Sunday, February 15, 2015

Finding the right motivation

As a teacher, I want students to eventually want to do things intrinsically, to be motivated by a passion of learning.  In reality, depending on their age/development, many students do things for a grade, a raffle ticket, a sticker, a toy, a piece of candy, money, an outside reward.  These material rewards are necessary at times, and it's hard to wean them off to just learn for the sake of learning.  This takes more than one teacher, one period, one year.  I think it takes encouragement from school and home, and over time, maybe, the student can push themselves off into college and beyond, find something of their choosing, study something that excites them. 

The current culture of instant-gratification and materialism, #firstworldproblems, seems to keep students farther away from being intrinsically motivated.  The resiliency of the kids that do adapt to #firstworldproblems is done with decision-making.  "Adversity Leads to Beliefs Leads to Consequences" shows that an attitude of positivity can affect outcomes.  Another view is that having positive role models, "charismatic adults," to provide choices can allow students to feel a sense of control.  In the end, children must learn to have intrinsic motivation.

One of my hopes for my own children is that they will find and keep this intrinsic motivation.  We hope they will learn something for the sake of learning; satisfy curiosity with inquisitiveness; become better at their sport for the sake of fun and health; find a career that when they wake up to go to "work," they'll find some happiness in doing what they do.  While this is in the distant future, we can do things now to encourage without pressure.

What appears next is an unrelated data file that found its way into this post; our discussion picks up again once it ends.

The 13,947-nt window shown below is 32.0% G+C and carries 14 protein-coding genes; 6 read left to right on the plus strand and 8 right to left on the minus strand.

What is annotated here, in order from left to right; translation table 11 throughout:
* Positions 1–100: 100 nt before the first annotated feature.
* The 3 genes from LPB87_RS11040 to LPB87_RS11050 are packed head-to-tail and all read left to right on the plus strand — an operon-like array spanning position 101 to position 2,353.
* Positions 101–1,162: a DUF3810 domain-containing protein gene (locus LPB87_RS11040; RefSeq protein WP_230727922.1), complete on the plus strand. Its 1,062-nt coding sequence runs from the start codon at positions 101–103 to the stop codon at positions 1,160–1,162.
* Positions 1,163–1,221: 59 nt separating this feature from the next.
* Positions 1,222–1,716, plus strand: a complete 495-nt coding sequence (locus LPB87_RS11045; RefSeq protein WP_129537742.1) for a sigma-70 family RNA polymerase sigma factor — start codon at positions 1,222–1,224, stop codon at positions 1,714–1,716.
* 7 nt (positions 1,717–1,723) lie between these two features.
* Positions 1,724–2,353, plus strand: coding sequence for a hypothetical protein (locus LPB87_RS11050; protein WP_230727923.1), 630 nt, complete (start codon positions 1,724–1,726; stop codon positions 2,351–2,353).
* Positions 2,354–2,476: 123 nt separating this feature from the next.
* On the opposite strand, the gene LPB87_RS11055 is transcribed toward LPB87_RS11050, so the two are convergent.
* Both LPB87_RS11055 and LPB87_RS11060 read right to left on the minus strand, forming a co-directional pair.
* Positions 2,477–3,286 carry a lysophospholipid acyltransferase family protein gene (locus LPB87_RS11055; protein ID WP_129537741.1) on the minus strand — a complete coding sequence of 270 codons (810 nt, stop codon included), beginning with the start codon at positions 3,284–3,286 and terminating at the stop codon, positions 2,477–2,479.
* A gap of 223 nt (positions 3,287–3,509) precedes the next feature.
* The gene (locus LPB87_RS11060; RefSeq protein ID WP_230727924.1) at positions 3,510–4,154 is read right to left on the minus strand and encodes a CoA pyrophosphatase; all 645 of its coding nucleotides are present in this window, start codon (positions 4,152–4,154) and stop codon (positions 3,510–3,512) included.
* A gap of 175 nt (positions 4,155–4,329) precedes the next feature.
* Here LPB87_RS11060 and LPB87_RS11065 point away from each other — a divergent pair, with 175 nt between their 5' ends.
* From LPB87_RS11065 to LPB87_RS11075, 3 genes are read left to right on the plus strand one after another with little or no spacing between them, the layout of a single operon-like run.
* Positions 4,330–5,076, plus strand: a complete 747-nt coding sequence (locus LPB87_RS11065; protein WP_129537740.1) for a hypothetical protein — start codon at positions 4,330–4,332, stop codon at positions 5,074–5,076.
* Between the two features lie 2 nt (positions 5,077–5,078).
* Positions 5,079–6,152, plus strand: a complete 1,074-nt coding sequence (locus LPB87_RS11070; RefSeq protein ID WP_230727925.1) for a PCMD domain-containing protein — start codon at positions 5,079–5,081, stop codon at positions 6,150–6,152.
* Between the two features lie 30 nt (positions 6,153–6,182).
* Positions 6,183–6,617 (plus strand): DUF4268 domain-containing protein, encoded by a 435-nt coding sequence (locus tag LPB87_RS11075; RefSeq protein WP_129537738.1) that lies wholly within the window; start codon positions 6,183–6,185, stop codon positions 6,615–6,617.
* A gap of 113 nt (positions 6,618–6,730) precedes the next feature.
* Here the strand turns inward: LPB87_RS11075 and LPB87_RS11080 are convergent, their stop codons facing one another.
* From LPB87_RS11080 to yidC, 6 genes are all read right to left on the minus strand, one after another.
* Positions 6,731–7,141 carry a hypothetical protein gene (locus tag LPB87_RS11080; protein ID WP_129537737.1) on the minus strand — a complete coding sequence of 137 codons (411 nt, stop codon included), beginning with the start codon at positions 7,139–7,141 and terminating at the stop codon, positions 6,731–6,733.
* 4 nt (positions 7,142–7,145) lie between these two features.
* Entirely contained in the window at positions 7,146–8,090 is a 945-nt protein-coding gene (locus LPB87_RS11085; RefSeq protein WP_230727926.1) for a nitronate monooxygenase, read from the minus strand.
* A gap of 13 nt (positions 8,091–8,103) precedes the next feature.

On numerous occasions, Jason was offered money for doing things that doing them in itself should be its own reward.  We want him to want to spell things correctly; we want him to want to do well in his basketball game.

To alter this mentality of "doing something for something in return," we realized some things: we needed to teach our kids to be athletes; athletes need sportsmanship; sportsmanship is a learned skill.  Not a competitive bone in my body growing up, I had to figure out the do's and don'ts of being a parent audience member, of trying to navigate the culture of sports, of setting an example for the kids, of walking the fine line of encouraging the kids to have fun and the urgency to win.  This article by Dr. Burnett affirmed what I've seen: finding the right motivation is not as easy as it sounds.

It took a football mom to get me to see that we should encourage ALL players and not just our own kids.  In Jason's first season of flag football, I was so excited to see that Jason picked up routes and plays so quickly.  He made a touchdown, and I jumped up from my seat, clapped, and screamed, "GOOOOO JASON!!!"  Immediately after, this more experienced football mom yelled, "Good job, Vikings!"  I realized then that maybe I shouldn't be as excited for just MY player.  She did not say it in so many words, and I may be over-thinking this, but I'm glad she indirectly pointed this out to me.

Of course, give credit to where it's due: Jason was THE leading scorer of the season, and we definitely had a great time watching him at every single game.

In Jesse's first basketball season, he celebrates this shot as if they really kept score.  Although it was in good fun, a part of me kept thinking that he shouldn't gloat so much.  But for now, let's laugh out loud.

Jason leads the line for the post-game high-fives.  This tradition proves that, regardless of a win or loss, appreciating the opposing team's efforts is part of good sportsmanship.

We enjoy their enthusiasm for the little things.  We hope they enjoy whatever choices they make. We know they'll enjoy everything just a little more with intrinsic motivation. Bury "boys will be boys."

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